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I have this in my tableView:cellForRowAtIndexPath:

if (condition) {
    // make a custom cell
    return cell;  // line number 240
}
else {
    // make another kind of cell
    return cell;  // line number 256
}

I got a EXC_BAD_ACCESS, so I fired up the debugger and set a breakpoint, stepping through the code line by line.

When I stepped forward "step over" from line number 256 it went directly to line 240, i.e. into another branch of the if statement. How is that possible???

Thanks a lot for your help,
Sascha

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What version of XCode and what compiler are you using? –  Codo Aug 5 '11 at 18:30
    
XCode 4.0.2, compiler LLVM GCC 4.2. –  Mundi Aug 5 '11 at 18:49
    
Try whether the same happens with GCC 4.2. I've had some bad experiences with LLVM, at least in release mode. –  Codo Aug 5 '11 at 18:57
    
Same effect. See my own answer below. –  Mundi Aug 5 '11 at 19:11

4 Answers 4

up vote 1 down vote accepted

I think I found the solution. The view controller with the table view is also the delegate of a background web loading thread. Apparently the debugger can only step through one thread at a time. The delegate routine did indeed call a scrollToRowAtIndexPath: without checking the above condition.

Still, I find the behavior of the debugger a bit puzzling.

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(UITableViewCell *)tableView:(UITableView *)tableView cellForRowAtIndexPath:(NSIndexPath *)indexPath will get called x times, where x = number of rows.

So I think your problem is that your (NSInteger)tableView:(UITableView *)tableView numberOfRowsInSection:(NSInteger)section doesn't return a correct value, and very likely a value that's greater than where you're pulling data from.

i.e. If you have a array of size 3, but trying to make the 4th row cell.

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Thanks for the answer. numberOfRowsInSection: is correct. Also, the debugger jumps to the other line on the next step forward, not the next time the function is called. –  Mundi Aug 5 '11 at 16:23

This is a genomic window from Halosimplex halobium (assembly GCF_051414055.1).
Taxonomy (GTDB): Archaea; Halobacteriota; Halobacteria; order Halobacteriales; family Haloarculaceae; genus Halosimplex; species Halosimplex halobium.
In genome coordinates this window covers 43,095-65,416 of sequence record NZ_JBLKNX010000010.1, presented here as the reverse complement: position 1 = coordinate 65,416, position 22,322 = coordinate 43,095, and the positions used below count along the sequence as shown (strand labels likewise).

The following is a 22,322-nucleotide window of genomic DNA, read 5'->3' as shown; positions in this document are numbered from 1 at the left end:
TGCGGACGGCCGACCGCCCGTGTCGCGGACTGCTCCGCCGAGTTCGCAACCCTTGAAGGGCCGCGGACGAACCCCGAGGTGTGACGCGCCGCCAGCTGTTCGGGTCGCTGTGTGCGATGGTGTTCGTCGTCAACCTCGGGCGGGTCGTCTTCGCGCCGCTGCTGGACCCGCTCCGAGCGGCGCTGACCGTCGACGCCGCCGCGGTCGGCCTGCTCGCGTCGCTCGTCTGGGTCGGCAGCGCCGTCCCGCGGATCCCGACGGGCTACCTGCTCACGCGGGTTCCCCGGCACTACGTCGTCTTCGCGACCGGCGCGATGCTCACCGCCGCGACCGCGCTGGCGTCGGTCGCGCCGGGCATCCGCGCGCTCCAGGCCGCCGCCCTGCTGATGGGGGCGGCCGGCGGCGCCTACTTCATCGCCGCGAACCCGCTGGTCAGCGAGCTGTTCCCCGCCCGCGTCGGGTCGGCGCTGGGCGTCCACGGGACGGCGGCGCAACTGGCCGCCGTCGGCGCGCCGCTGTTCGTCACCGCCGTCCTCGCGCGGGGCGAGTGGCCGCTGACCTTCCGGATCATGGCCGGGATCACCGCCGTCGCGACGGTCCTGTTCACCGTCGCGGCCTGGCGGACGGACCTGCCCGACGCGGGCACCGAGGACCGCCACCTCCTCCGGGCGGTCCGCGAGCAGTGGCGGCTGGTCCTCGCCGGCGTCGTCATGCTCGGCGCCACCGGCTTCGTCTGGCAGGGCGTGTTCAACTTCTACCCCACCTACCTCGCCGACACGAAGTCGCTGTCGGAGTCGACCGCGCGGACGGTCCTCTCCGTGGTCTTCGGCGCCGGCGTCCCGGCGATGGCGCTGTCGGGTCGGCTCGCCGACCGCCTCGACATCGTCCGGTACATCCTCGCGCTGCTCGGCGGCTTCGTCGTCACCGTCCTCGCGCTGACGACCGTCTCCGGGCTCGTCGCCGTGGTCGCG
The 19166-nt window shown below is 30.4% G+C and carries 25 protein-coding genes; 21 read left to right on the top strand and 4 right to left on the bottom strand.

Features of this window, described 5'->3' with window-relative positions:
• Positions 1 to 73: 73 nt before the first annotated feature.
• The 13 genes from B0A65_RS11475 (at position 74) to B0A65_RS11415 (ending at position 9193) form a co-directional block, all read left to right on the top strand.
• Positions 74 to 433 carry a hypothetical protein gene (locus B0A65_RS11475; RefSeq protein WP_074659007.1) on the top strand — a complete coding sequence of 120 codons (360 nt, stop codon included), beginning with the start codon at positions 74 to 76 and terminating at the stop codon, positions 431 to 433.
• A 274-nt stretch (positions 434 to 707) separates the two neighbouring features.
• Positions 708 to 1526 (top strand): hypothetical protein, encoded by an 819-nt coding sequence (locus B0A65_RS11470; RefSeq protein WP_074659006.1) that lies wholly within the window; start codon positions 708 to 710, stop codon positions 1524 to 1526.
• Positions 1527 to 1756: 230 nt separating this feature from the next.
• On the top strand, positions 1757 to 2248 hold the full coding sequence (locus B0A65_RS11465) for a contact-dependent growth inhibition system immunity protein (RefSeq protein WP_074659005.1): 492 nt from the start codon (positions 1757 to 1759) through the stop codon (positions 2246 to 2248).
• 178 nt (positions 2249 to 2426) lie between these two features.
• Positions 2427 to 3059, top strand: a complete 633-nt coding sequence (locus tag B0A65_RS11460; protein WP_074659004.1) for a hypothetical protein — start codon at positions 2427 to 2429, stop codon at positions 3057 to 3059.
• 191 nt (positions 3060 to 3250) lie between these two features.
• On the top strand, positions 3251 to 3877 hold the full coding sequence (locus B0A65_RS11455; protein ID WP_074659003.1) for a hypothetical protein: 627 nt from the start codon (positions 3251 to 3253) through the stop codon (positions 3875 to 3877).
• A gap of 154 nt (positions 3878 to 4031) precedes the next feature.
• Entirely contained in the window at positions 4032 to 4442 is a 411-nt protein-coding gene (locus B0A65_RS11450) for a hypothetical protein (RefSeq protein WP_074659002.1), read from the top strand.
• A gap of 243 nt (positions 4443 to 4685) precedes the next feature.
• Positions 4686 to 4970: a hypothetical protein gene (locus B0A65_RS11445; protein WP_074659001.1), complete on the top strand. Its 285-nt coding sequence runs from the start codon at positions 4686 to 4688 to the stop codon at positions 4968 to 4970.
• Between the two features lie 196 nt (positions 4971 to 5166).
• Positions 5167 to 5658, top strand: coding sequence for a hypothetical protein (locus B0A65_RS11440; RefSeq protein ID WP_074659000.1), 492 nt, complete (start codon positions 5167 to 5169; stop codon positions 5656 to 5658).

This method calls itself the same number of times as the number of rows returned in the numberOfRowsInSection method and each time a cell is nil. Most likely, the control went to the next row to allocate the UITableViewCell for it, and at that time, I am guessing that the if condition got satisfied.

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Thanks for your answer. I checked, the condition remains unsatisfied. Also, the function does not seem to get called again. Line number 240 does not have a breakpoint. The pointer of the debugger jumps to 240 on the next step. This is what really puzzles me. –  Mundi Aug 5 '11 at 16:25
    
The only way control can go up there is if you had used Loops (for, while, etc..) or Recursion (cellForRowAtIndexPath). You should check control flow and post NSLogs :) That can make us understand and help you with the Logical issues. –  Legolas Aug 5 '11 at 16:30
    
Thank you, I know. But what does the debugger's "step over" function do? It should step to the next line to execute. Even in the case of loops it is inconceivable that it remains in the same function and steps into a different branch of an if statement. –  Mundi Aug 5 '11 at 16:42

Step Over is the same as Step Into, except that when it reaches a call for another procedure, it will not step into the procedure. The procedure will run, and you will be brought to the next statement in the current procedure.

so step over get the next statement and your cellForRowAtIndexPath call numberOfRow times. so in some iteration your if condition becomes true and goes to your line no 240

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That does not make sense. If the function is indeed called again, "step over" should go to the beginning of the function (i.e. the if statement), not line 240. –  Mundi Aug 5 '11 at 17:39

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